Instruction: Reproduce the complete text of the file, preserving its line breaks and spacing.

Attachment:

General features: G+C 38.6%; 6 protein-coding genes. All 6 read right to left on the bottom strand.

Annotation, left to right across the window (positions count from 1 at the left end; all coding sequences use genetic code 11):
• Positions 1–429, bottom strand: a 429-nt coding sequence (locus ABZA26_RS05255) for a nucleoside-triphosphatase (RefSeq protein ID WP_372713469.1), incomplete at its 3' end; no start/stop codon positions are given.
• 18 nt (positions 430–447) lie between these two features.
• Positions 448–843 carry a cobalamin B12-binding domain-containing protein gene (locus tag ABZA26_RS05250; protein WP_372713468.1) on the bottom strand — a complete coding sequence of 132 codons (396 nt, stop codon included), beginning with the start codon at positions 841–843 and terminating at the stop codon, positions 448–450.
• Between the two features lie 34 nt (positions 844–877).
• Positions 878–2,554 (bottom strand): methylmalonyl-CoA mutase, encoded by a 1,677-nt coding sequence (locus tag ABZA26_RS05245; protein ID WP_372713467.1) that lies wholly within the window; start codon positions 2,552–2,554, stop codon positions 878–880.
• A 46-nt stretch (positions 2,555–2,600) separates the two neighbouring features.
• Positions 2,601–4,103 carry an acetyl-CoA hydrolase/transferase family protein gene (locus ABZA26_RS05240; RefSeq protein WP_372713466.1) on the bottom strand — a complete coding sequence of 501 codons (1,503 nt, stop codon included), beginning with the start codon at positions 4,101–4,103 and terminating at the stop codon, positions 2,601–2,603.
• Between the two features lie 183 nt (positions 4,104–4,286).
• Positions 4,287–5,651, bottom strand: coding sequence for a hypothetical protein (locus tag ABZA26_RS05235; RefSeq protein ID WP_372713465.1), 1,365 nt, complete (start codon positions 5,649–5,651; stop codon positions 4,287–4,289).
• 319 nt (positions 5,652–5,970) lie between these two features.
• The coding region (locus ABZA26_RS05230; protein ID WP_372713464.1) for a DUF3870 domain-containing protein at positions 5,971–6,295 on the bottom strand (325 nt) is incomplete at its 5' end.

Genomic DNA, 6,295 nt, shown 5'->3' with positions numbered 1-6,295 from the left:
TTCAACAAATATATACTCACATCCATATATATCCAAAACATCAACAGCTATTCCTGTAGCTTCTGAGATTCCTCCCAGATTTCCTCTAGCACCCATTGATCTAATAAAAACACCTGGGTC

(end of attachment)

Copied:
General features: G+C 38.6%; 6 protein-coding genes. All 6 read right to left on the bottom strand.

Annotation, left to right across the window (positions count from 1 at the left end; all coding sequences use genetic code 11):
• Positions 1–429, bottom strand: a 429-nt coding sequence (locus ABZA26_RS05255) for a nucleoside-triphosphatase (RefSeq protein ID WP_372713469.1), incomplete at its 3' end; no start/stop codon positions are given.
• 18 nt (positions 430–447) lie between these two features.
• Positions 448–843 carry a cobalamin B12-binding domain-containing protein gene (locus tag ABZA26_RS05250; protein WP_372713468.1) on the bottom strand — a complete coding sequence of 132 codons (396 nt, stop codon included), beginning with the start codon at positions 841–843 and terminating at the stop codon, positions 448–450.
• Between the two features lie 34 nt (positions 844–877).
• Positions 878–2,554 (bottom strand): methylmalonyl-CoA mutase, encoded by a 1,677-nt coding sequence (locus tag ABZA26_RS05245; protein ID WP_372713467.1) that lies wholly within the window; start codon positions 2,552–2,554, stop codon positions 878–880.
• A 46-nt stretch (positions 2,555–2,600) separates the two neighbouring features.
• Positions 2,601–4,103 carry an acetyl-CoA hydrolase/transferase family protein gene (locus ABZA26_RS05240; RefSeq protein WP_372713466.1) on the bottom strand — a complete coding sequence of 501 codons (1,503 nt, stop codon included), beginning with the start codon at positions 4,101–4,103 and terminating at the stop codon, positions 2,601–2,603.
• Between the two features lie 183 nt (positions 4,104–4,286).
• Positions 4,287–5,651, bottom strand: coding sequence for a hypothetical protein (locus tag ABZA26_RS05235; RefSeq protein ID WP_372713465.1), 1,365 nt, complete (start codon positions 5,649–5,651; stop codon positions 4,287–4,289).
• 319 nt (positions 5,652–5,970) lie between these two features.
• The coding region (locus ABZA26_RS05230; protein ID WP_372713464.1) for a DUF3870 domain-containing protein at positions 5,971–6,295 on the bottom strand (325 nt) is incomplete at its 5' end.

Genomic DNA, 6,295 nt, shown 5'->3' with positions numbered 1-6,295 from the left:
TTCAACAAATATATACTCACATCCATATATATCCAAAACATCAACAGCTATTCCTGTAGCTTCTGAGATTCCTCCCAGATTTCCTCTAGCACCCATTGATCTAATAAAAACACCTGGGTC